Iran's New Satellites: The Pasdaran in Space
By Walid Phares
The launching of an Iranian satellite into orbit, said to be about "communications technology" and "earthquake monitoring," would have been a normal news item not exceeding the greater news report about India landing a space craft on the moon last month. But according to news agencies around the world, Western chanceries and national security agencies have taken the development "seriously." Associated Press and the BBC described reactions as "nervous." Although the debate about the value of Iranian space technology and commercial rocket capacity usually concludes that the Mullah regime is far away from reaching a respectable level, many defense analysts dismiss the issue as about the sole industrialization of the Islamic Republic: In fact it is about the "weaponization" of the satellite. Obviously this one launch may not be the crossing for the line, but the first step was accomplished and statements were made about the immediate following steps. The quasi consensus today is about the strategic intention of Tehran's war room, solidly in the hands of the Pasdaran. As I argued in discussions I had on France 24 TV and the BBC this week, the space program is one component of a regional strategic deployment. Hence it deserves to be analyzed from this perspective. Following is a short article published in Human Events
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The Associated Press revealed to the world Tuesday that "according to Tehran, Iran has successfully sent its first domestically made satellite into orbit, as announced by Mahmoud Ahmadinejad." But while the Iranian President claimed the move was to develop "science for friendship, brotherhood and justice," AP noted this was "a significant step in an ambitious space program that has worried many international observers."
The debate over the Iranian space program is going to look like the cacophony over its nuclear ambitions. Per AP, "Iran has said it wants to put its own satellites into orbit to monitor natural disasters in the earthquake-prone nation and improve its telecommunications."
Over the next weeks and months, Iran’s state propaganda machine and their sympathizers in the West will rush to praise the genuine scientific goals of the program while national security experts will look to find suspicious components in the program. But AP was quick to provide an eye opener in its first report, a golden revelation in words coming from Tehran: "Iranian officials point to America's use of satellites to monitor Afghanistan and Iraq and say they need similar abilities for their security." And that's the beginning of the depths this problem sinks to.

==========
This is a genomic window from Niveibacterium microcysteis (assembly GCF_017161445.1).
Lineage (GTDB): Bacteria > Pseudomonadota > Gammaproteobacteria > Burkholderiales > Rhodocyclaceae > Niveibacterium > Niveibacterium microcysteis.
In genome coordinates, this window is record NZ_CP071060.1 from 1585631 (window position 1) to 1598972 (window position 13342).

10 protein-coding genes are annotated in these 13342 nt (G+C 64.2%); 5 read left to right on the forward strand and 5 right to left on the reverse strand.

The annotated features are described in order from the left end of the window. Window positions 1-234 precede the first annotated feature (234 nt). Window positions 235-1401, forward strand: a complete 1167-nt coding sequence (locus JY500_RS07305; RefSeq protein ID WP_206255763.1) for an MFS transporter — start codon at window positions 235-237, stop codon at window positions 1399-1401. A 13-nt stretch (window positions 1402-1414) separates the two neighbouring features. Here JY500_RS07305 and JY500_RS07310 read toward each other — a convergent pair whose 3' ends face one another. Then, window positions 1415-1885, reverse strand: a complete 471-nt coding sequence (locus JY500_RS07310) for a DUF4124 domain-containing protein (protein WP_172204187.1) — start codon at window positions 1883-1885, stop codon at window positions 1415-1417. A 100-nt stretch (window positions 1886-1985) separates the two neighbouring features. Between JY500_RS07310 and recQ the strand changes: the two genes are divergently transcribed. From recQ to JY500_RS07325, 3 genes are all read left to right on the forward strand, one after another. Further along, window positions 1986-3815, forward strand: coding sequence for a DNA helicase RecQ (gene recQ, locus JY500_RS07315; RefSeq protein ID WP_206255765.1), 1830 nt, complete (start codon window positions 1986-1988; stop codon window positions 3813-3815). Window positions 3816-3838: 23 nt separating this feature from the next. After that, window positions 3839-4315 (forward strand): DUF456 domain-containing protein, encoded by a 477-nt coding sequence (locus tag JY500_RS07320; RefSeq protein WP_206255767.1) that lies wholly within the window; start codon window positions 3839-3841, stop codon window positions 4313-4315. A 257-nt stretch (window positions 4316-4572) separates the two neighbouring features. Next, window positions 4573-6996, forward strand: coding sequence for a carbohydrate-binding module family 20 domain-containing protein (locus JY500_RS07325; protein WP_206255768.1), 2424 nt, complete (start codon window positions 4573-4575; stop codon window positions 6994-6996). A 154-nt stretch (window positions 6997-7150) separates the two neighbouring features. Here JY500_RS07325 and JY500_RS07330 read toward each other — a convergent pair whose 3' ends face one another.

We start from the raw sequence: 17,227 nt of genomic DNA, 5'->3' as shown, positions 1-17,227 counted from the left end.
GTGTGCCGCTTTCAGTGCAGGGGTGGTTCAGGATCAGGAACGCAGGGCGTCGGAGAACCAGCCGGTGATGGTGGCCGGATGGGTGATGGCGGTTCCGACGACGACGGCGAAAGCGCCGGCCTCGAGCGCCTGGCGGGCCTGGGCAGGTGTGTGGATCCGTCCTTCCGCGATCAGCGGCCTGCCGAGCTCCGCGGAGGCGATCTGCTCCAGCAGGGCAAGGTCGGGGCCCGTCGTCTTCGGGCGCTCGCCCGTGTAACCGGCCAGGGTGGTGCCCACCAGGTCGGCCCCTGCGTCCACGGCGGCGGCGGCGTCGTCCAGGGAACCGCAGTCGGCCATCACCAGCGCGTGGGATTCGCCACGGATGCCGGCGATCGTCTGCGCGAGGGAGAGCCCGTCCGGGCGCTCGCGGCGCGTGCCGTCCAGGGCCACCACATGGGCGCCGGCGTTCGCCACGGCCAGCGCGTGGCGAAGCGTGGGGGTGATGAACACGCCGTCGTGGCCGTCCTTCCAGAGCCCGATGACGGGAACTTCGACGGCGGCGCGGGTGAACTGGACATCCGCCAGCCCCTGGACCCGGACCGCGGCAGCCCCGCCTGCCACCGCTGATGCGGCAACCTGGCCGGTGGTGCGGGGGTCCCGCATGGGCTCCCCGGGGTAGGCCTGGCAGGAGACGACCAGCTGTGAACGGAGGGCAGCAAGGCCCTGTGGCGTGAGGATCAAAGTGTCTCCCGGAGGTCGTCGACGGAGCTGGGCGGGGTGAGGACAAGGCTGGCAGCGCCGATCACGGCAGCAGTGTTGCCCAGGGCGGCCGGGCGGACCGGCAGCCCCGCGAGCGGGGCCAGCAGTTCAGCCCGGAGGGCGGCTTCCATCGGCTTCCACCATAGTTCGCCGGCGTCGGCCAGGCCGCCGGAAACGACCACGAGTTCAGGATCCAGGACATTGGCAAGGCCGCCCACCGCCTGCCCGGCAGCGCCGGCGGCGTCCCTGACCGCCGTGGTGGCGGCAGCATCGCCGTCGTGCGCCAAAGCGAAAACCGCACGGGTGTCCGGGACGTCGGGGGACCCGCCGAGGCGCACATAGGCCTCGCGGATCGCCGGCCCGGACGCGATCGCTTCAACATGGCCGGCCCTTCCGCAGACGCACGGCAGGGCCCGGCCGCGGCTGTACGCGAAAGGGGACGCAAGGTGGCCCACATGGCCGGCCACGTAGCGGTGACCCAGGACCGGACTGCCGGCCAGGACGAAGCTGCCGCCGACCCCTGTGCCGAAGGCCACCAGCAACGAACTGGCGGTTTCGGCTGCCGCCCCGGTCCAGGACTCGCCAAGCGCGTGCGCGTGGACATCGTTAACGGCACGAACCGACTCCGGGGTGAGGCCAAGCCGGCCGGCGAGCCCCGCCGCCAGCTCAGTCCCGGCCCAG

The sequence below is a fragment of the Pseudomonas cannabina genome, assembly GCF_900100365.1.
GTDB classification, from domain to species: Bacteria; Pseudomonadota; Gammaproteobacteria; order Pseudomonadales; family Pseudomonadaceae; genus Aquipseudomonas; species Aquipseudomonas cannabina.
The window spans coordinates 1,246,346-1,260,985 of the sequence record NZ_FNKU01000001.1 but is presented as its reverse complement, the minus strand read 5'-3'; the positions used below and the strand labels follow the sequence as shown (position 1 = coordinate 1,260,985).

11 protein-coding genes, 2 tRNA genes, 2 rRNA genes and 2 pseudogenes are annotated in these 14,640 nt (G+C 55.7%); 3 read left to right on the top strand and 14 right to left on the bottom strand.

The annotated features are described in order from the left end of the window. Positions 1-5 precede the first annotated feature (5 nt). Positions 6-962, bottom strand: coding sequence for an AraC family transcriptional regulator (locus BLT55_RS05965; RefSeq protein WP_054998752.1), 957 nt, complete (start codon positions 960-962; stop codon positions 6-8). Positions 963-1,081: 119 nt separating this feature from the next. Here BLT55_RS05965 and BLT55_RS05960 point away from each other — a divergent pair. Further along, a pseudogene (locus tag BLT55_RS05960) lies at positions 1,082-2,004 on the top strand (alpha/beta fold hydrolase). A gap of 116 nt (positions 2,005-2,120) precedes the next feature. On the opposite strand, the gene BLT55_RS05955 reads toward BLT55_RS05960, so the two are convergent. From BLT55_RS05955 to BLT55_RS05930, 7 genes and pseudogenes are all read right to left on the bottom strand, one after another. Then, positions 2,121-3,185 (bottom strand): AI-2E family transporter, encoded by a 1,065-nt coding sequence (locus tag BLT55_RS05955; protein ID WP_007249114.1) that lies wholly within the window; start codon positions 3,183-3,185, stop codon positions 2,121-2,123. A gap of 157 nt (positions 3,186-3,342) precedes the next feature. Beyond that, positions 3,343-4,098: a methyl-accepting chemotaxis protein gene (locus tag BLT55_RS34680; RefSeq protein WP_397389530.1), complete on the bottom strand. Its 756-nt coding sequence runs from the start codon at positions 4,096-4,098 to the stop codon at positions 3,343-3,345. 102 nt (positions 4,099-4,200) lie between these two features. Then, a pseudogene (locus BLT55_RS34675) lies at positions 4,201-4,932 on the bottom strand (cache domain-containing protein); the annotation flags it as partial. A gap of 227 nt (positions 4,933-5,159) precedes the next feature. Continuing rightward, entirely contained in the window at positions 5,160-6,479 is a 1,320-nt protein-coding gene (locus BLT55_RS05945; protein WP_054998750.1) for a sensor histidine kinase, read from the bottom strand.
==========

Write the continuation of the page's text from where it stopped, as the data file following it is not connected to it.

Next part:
It doesn't take rocket scientists to figure out the first priority of the Iranian regime as it launches this rocket: to achieve an intelligence capability that only satellites can provide. They can not only intercept radio, satellite and e-mail communications but they can -- if highly enough developed -- also track the movement of military and economic assets.
Though Russia has sold Iran enormously capable anti-aircraft and anti-missile systems to protect its nuclear facilities, they haven’t given Iran the global detection capabilities that satellites do. Any attack on the Iranian nuclear facilities would be vastly harder given satellite radars and detection systems.
Iran’s apologists will rush to claim that Iran is still years away from competing with the US and Europe in this field. But once one satellite is up and observing and transmitting the next will bear higher more developed technology and its military function can be morphed to even threaten the single greatest vulnerability the US military and intelligence agencies have: the defenselessness of our satellite systems.
AP reports: "Iran hopes to launch three more satellites by 2010, the government has said." Once a web is installed, the strategic capacity of Tehran in intercepting moves aimed at its nuclear and other installations will increase. By 2010 and beyond Iran’s strategic weapons system is projected to develop further. By 2012, it may have reached the feared benchmark of possessing the nuclear weapons, the delivery systems and the satellite capacity to detect any action against them.
The Iranian regime has a strategic agenda which is clear and pronounced: Expansion in the region. All other developments of military, intelligence and technological nature are at the service of such world view. Had Tehran not been the seat of a radical ideological project with tentacles reaching as far as Iraq, Afghanistan, Lebanon, Gaza and the rest of the world -- the placing of a single communications satellite in space to "check earthquakes" would be a nice news item. But the earthquakes the Iranian regime is looking for are of a different nature: they involve a massive change in the political and identity landscape of a whole region.
By now, the most realistic way to read the event is simple but worrisome: As the new US administration is bracing for a sit down with the Mullahs in an attempt to reduce tensions on the ground in Iraq and Afghanistan, the Pasdaran power is already projected in space, in an attempt to seize influence in the whole region.
Dr Walid Phares, author of The Confrontation, is the Director of the Future Terrorism Project at the Foundation for Defense of Democracies and a visiting scholar at the European Foundation for Democracy.
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February 5, 2009 07:05 PM Link